December 3, 2022

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O's rediscover power swing as Mancini, Hays go yard

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ANAHEIM — The best way to describe the Orioles’ offense in the series against the Angels is timely. Though Baltimore wasn’t hitting with overwhelming exit velocity, the hits were sneaking past defenders to cash in runs at the right moments.

However, in the series finale on Sunday at Angel Stadium, the Orioles swung the bats for the fences to match the power the Angels displayed earlier in the afternoon. But the home runs from Trey Mancini and Austin Hays weren’t enough, as Baltimore fell to the Angels, 7-6.

“I’m really happy with the fight in our team today,” manager Brandon Hyde said. “I’m really happy with what we did, being down 6-0 and no outs in the first inning, to be able to eventually tie the game in the seventh to give us a chance to win. Our guys were in the dugout the entire way.”

When Mancini stepped up to the plate in the third, with runners on first and second, the fly ball over the left-field wall was a welcome sight after the team’s eight-day homer drought. Mancini’s three-run homer traveled a Statcast-projected 404 feet with an exit velocity of 107.3 mph.

It has been a slow start for the designated hitter, but the pop in his bat is seemingly making its return. During Sunday’s finale, Mancini recorded two hard-hit balls in the game, including a 102.7 mph lineout to left in his first at-bat.

“It took a little bit of time, but I’ve been hitting some balls really, really well,” Mancini said. “Somehow I wasn’t able to get one out [of the park], but it did feel good to finally get one there.”

Mancini’s first homer of the season cut Baltimore’s deficit in half while the bullpen kept the Angels off the board, and it left the door open for the O’s offense to start a rally in the seventh.

Ryan Mountcastle’s RBI single set the stage for Hays’ equalizing two-run homer. His first long ball of the year was smacked 384 feet to left field and had an exit velocity of 106 mph, per Statcast.

“I was able to hit over 20 last year, so I don’t really have a number in mind of what I’m trying to get to [this year],” Hays said. “I just want to put together my at-bats and put some good swings on balls that are in the zone and the numbers will come.”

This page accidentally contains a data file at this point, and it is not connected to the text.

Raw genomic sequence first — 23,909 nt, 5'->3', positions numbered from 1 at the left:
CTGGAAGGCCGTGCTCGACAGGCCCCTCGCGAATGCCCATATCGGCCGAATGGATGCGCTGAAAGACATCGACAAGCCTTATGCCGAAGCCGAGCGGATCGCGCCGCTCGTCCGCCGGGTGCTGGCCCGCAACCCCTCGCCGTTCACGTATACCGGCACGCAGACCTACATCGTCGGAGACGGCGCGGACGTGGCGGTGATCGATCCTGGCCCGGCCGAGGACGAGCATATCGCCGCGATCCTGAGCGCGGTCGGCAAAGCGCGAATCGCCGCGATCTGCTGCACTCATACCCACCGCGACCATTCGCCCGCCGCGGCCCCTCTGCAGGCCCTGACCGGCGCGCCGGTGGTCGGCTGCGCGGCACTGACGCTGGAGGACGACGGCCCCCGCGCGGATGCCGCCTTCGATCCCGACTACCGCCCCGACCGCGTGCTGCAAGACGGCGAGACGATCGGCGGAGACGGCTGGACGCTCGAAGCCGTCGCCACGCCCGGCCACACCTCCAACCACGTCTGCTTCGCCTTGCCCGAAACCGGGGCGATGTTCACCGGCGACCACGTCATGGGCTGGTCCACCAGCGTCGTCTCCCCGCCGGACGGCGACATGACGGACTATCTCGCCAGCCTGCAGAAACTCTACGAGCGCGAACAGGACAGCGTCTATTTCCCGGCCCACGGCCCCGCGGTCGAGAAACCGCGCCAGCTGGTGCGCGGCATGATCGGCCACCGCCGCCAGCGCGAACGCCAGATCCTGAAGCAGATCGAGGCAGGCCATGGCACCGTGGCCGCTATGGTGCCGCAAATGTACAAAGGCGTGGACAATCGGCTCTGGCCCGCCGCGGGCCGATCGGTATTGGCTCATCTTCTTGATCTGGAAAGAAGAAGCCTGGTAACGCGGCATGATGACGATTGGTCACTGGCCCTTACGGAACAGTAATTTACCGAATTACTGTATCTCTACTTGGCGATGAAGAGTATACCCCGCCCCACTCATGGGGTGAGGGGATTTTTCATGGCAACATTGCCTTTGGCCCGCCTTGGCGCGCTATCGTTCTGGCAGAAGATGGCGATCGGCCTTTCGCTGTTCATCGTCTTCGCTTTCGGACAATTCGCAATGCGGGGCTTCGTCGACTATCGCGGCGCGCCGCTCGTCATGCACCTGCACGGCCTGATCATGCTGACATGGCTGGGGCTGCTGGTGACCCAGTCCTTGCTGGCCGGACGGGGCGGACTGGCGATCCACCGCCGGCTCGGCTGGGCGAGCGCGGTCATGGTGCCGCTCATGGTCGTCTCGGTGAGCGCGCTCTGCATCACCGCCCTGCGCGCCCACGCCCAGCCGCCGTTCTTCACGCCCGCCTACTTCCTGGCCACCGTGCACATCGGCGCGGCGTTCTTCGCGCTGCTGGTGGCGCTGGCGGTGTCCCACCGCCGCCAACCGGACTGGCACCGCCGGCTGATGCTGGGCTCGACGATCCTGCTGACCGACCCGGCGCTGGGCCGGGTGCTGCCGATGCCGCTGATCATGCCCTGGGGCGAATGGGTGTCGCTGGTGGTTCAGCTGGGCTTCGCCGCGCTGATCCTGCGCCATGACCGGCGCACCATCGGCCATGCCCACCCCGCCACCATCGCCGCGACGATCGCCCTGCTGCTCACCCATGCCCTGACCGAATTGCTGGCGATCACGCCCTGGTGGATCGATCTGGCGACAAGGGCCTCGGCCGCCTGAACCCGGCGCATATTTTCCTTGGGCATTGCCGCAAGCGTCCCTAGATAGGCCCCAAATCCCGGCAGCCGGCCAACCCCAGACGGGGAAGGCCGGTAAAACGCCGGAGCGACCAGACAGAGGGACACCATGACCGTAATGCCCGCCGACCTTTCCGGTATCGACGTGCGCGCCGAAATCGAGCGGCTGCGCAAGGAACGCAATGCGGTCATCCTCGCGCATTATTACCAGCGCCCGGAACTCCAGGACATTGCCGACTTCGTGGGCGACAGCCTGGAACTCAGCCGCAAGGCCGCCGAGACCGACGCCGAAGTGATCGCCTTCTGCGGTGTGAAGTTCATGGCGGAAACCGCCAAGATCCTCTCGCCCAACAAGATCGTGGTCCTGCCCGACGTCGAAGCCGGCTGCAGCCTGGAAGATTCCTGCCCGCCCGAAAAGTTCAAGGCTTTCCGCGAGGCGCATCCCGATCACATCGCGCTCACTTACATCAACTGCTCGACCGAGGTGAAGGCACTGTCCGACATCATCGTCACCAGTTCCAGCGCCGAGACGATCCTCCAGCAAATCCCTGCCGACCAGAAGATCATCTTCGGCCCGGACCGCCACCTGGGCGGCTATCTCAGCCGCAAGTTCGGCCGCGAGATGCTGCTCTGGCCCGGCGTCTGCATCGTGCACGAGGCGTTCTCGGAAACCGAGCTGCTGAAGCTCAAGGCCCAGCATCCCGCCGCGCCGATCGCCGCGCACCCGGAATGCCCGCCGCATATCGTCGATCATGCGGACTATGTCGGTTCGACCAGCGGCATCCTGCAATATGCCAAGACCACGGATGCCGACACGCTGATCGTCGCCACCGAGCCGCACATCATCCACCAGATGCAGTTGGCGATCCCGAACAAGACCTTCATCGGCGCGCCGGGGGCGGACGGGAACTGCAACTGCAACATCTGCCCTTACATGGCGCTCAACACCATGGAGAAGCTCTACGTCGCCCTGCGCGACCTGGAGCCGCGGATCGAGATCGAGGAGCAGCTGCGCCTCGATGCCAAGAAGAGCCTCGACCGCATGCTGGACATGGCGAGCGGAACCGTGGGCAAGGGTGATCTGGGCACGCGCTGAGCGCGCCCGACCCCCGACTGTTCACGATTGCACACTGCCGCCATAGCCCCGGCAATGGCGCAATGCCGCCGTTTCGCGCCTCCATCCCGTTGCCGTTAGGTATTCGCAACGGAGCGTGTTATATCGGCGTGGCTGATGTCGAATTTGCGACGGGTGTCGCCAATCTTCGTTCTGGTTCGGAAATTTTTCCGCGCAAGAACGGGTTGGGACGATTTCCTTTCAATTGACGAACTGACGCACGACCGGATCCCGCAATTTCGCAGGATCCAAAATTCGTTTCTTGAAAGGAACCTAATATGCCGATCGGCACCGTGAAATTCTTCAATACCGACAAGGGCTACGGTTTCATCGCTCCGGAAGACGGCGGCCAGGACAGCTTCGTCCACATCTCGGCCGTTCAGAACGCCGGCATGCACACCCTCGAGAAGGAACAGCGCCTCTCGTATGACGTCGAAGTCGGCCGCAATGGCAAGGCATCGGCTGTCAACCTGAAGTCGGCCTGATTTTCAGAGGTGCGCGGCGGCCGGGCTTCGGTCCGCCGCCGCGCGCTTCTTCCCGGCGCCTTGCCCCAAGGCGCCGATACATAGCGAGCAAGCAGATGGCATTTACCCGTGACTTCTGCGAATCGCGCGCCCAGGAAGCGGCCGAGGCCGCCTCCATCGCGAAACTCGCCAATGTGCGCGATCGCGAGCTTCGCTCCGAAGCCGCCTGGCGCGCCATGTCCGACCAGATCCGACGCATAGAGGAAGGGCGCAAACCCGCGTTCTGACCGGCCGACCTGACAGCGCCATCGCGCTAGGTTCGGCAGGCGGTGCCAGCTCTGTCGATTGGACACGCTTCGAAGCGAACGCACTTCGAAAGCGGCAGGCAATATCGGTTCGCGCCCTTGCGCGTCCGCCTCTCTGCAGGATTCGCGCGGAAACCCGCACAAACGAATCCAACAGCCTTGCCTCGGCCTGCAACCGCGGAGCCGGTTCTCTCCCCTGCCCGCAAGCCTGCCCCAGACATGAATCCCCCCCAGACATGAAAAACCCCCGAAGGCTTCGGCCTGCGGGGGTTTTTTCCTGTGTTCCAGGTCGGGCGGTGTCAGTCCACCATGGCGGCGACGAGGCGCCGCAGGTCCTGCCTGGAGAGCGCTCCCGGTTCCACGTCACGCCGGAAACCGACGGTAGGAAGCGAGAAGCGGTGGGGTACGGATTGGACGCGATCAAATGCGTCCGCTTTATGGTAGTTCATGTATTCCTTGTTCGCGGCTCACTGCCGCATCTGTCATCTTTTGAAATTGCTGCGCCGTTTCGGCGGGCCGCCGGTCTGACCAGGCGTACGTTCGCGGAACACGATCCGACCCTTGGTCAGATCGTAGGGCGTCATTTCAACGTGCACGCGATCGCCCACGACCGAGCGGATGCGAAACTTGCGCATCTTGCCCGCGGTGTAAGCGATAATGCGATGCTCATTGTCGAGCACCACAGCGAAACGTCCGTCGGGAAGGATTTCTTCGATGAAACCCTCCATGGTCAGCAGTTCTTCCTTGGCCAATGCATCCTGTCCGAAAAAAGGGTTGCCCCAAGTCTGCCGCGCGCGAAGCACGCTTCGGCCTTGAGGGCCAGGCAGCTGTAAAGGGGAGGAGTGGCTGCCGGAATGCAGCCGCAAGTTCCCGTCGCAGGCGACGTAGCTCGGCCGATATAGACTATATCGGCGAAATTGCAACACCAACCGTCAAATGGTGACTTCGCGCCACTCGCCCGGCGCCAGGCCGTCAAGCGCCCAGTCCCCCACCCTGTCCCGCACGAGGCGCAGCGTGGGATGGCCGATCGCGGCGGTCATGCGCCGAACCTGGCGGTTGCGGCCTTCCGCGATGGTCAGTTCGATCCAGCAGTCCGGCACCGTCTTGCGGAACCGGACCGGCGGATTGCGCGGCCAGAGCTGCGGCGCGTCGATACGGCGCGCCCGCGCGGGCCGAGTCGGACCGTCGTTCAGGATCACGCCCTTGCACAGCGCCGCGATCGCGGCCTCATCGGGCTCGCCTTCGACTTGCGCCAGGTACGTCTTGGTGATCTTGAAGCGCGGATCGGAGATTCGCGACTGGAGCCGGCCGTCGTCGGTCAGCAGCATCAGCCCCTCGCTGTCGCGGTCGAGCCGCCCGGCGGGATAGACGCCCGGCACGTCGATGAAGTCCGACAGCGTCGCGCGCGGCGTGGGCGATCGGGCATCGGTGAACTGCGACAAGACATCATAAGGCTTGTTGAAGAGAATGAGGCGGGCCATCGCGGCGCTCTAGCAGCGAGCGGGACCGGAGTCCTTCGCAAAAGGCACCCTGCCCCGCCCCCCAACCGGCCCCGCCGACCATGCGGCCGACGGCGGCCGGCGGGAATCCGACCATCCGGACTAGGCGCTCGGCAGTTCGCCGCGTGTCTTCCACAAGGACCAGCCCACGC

Since April 16, the O’s have mastered the art of small ball. They have kept the ball inside the park, as walks, singles and doubles resulted in 10 runs and two wins in the first two games against the Angels.

Despite losing the series finale, the upward trends of the offense’s ability to capitalize on the small ball and make hard contact is building the team’s confidence ahead of its trip to Yankee Stadium.

“We’ve definitely picked it up a little bit the last few days,” Mancini said. “Definitely a different feel even in the dugout. I think we’re feeding off each other much better than we were earlier in the season and some balls are just starting to fall a little bit our way, too.”

Hyde stressed the importance of taking advantage of opportunities in the opponent’s pitching and defensive blunders. While the O’s found themselves in situations to overtake the lead — particularly in the fifth, with the bases loaded and one out — Baltimore couldn’t find the big hit to secure its first series sweep since late July 2021.

The O’s had to dig themselves out of a deep hole following Chris Ellis’ abbreviated start. The right-hander was removed in the first inning with right shoulder discomfort after throwing 21 pitches, landing only six for strikes.

“My arm wasn’t feeling great out there,” Ellis said. “Just wanted to go out there and compete. I felt like I wasn’t doing the team or myself any justice being out there and I guess Hyde felt the same way. It’s obviously frustrating, but we’ll see what happens over the next couple days.”

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